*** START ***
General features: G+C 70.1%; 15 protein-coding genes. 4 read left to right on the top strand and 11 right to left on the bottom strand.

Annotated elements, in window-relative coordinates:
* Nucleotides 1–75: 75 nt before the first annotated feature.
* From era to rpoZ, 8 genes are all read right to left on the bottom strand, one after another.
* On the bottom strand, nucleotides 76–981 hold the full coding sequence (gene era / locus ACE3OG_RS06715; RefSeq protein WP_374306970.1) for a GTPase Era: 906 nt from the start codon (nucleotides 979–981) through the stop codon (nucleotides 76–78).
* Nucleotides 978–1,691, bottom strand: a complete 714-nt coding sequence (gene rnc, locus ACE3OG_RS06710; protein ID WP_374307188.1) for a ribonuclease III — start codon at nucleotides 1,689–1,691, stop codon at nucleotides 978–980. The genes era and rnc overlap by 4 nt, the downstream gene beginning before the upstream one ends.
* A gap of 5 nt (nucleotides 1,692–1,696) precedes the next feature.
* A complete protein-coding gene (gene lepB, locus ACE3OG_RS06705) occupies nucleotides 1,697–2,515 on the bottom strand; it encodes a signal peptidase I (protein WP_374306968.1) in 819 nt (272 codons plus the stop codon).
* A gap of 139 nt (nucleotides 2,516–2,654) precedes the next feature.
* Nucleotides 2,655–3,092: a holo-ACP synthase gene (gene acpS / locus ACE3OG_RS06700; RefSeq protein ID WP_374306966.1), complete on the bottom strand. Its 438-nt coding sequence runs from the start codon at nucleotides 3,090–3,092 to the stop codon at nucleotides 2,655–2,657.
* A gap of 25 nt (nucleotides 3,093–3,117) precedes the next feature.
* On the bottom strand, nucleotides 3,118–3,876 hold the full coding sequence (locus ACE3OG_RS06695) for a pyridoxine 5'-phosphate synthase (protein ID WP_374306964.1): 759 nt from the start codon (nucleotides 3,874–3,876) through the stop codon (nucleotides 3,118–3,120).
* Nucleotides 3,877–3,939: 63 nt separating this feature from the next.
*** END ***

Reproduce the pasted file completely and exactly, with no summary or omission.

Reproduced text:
General features: G+C 70.1%; 15 protein-coding genes. 4 read left to right on the top strand and 11 right to left on the bottom strand.

Annotated elements, in window-relative coordinates:
* Nucleotides 1–75: 75 nt before the first annotated feature.
* From era to rpoZ, 8 genes are all read right to left on the bottom strand, one after another.
* On the bottom strand, nucleotides 76–981 hold the full coding sequence (gene era / locus ACE3OG_RS06715; RefSeq protein WP_374306970.1) for a GTPase Era: 906 nt from the start codon (nucleotides 979–981) through the stop codon (nucleotides 76–78).
* Nucleotides 978–1,691, bottom strand: a complete 714-nt coding sequence (gene rnc, locus ACE3OG_RS06710; protein ID WP_374307188.1) for a ribonuclease III — start codon at nucleotides 1,689–1,691, stop codon at nucleotides 978–980. The genes era and rnc overlap by 4 nt, the downstream gene beginning before the upstream one ends.
* A gap of 5 nt (nucleotides 1,692–1,696) precedes the next feature.
* A complete protein-coding gene (gene lepB, locus ACE3OG_RS06705) occupies nucleotides 1,697–2,515 on the bottom strand; it encodes a signal peptidase I (protein WP_374306968.1) in 819 nt (272 codons plus the stop codon).
* A gap of 139 nt (nucleotides 2,516–2,654) precedes the next feature.
* Nucleotides 2,655–3,092: a holo-ACP synthase gene (gene acpS / locus ACE3OG_RS06700; RefSeq protein ID WP_374306966.1), complete on the bottom strand. Its 438-nt coding sequence runs from the start codon at nucleotides 3,090–3,092 to the stop codon at nucleotides 2,655–2,657.
* A gap of 25 nt (nucleotides 3,093–3,117) precedes the next feature.
* On the bottom strand, nucleotides 3,118–3,876 hold the full coding sequence (locus ACE3OG_RS06695) for a pyridoxine 5'-phosphate synthase (protein ID WP_374306964.1): 759 nt from the start codon (nucleotides 3,874–3,876) through the stop codon (nucleotides 3,118–3,120).
* Nucleotides 3,877–3,939: 63 nt separating this feature from the next.